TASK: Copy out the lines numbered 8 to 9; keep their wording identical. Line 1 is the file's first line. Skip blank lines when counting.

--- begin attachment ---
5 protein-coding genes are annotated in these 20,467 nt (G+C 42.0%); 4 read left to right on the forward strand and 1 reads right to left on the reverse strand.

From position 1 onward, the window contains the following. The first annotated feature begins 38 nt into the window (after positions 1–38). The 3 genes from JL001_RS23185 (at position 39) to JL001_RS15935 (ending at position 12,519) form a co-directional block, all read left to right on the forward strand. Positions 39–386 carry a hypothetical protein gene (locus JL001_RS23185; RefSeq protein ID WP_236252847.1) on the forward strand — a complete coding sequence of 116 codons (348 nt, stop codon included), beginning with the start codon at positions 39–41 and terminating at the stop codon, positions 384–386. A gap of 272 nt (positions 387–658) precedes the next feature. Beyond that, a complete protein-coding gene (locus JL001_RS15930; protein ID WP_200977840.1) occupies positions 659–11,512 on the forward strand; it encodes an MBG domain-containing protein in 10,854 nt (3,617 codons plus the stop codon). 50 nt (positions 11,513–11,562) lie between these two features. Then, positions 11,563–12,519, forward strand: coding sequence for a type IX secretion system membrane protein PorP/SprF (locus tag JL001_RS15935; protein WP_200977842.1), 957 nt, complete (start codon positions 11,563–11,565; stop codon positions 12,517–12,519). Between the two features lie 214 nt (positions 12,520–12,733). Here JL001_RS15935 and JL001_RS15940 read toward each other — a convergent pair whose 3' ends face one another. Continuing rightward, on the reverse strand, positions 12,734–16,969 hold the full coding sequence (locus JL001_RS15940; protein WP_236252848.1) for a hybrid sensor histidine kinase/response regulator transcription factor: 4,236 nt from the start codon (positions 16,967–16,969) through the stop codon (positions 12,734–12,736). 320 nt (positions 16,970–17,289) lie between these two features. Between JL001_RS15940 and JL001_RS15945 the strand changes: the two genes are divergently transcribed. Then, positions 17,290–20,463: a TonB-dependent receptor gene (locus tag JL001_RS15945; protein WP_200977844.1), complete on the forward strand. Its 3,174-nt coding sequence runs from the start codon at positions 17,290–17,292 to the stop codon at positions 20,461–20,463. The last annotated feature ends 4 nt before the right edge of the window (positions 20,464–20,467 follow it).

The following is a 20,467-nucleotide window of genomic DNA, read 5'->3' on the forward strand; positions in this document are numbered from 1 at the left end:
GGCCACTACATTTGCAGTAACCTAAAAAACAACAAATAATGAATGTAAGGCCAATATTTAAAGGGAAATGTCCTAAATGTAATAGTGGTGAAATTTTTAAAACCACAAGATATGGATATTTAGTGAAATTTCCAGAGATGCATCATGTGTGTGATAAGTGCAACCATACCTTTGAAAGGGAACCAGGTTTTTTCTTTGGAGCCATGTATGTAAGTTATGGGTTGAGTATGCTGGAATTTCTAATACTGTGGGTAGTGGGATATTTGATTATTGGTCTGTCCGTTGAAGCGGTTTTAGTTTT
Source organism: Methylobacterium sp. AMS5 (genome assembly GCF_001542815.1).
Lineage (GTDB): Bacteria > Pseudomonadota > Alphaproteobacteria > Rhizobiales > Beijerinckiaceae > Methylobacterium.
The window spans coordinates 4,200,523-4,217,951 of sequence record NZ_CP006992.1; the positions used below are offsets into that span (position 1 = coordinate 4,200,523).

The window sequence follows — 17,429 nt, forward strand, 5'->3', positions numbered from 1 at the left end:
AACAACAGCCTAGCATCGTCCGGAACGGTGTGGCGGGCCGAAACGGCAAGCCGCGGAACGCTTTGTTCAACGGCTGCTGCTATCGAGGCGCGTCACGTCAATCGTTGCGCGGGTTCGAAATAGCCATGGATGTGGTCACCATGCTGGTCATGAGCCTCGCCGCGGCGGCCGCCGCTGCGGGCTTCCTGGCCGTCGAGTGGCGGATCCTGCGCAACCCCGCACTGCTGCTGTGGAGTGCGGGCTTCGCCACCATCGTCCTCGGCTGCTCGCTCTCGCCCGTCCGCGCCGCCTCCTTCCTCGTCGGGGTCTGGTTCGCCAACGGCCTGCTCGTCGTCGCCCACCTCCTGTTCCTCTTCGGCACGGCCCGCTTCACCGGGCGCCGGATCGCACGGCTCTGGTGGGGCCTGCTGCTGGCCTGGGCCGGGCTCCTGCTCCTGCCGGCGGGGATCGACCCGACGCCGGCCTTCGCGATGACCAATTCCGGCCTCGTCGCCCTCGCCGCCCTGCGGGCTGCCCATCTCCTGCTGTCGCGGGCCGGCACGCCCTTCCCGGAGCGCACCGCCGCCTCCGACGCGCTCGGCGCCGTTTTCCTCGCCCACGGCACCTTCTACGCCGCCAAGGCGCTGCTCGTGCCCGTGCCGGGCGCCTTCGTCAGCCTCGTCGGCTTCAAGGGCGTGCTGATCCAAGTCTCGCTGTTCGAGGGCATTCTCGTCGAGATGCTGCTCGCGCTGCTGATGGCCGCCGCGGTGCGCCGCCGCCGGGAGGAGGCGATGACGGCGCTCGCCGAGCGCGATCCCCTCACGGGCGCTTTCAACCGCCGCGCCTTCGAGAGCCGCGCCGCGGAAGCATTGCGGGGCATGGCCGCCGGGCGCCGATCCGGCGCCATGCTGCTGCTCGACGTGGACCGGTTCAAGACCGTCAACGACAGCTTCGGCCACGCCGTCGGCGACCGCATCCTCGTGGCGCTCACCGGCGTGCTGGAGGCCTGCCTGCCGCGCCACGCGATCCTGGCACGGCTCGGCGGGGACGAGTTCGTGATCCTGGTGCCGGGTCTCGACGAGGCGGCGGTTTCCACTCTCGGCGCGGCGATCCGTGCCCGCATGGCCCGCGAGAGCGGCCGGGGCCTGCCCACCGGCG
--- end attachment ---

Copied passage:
The window sequence follows — 17,429 nt, forward strand, 5'->3', positions numbered from 1 at the left end:
AACAACAGCCTAGCATCGTCCGGAACGGTGTGGCGGGCCGAAACGGCAAGCCGCGGAACGCTTTGTTCAACGGCTGCTGCTATCGAGGCGCGTCACGTCAATCGTTGCGCGGGTTCGAAATAGCCATGGATGTGGTCACCATGCTGGTCATGAGCCTCGCCGCGGCGGCCGCCGCTGCGGGCTTCCTGGCCGTCGAGTGGCGGATCCTGCGCAACCCCGCACTGCTGCTGTGGAGTGCGGGCTTCGCCACCATCGTCCTCGGCTGCTCGCTCTCGCCCGTCCGCGCCGCCTCCTTCCTCGTCGGGGTCTGGTTCGCCAACGGCCTGCTCGTCGTCGCCCACCTCCTGTTCCTCTTCGGCACGGCCCGCTTCACCGGGCGCCGGATCGCACGGCTCTGGTGGGGCCTGCTGCTGGCCTGGGCCGGGCTCCTGCTCCTGCCGGCGGGGATCGACCCGACGCCGGCCTTCGCGATGACCAATTCCGGCCTCGTCGCCCTCGCCGCCCTGCGGGCTGCCCATCTCCTGCTGTCGCGGGCCGGCACGCCCTTCCCGGAGCGCACCGCCGCCTCCGACGCGCTCGGCGCCGTTTTCCTCGCCCACGGCACCTTCTACGCCGCCAAGGCGCTGCTCGTGCCCGTGCCGGGCGCCTTCGTCAGCCTCGTCGGCTTCAAGGGCGTGCTGATCCAAGTCTCGCTGTTCGAGGGCATTCTCGTCGAGATGCTGCTCGCGCTGCTGATGGCCGCCGCGGTGCGCCGCCGCCGGGAGGAGGCGATGACGGCGCTCGCCGAGCGCGATCCCCTCACGGGCGCTTTCAACCGCCGCGCCTTCGAGAGCCGCGCCGCGGAAGCATTGCGGGGCATGGCCGCCGGGCGCCGATCCGGCGCCATGCTGCTGCTCGACGTGGACCGGTTCAAGACCGTCAACGACAGCTTCGGCCACGCCGTCGGCGACCGCATCCTCGTGGCGCTCACCGGCGTGCTGGAGGCCTGCCTGCCGCGCCACGCGATCCTGGCACGGCTCGGCGGGGACGAGTTCGTGATCCTGGTGCCGGGTCTCGACGAGGCGGCGGTTTCCACTCTCGGCGCGGCGATCCGTGCCCGCATGGCCCGCGAGAGCGGCCGGGGCCTGCCCACCGGCG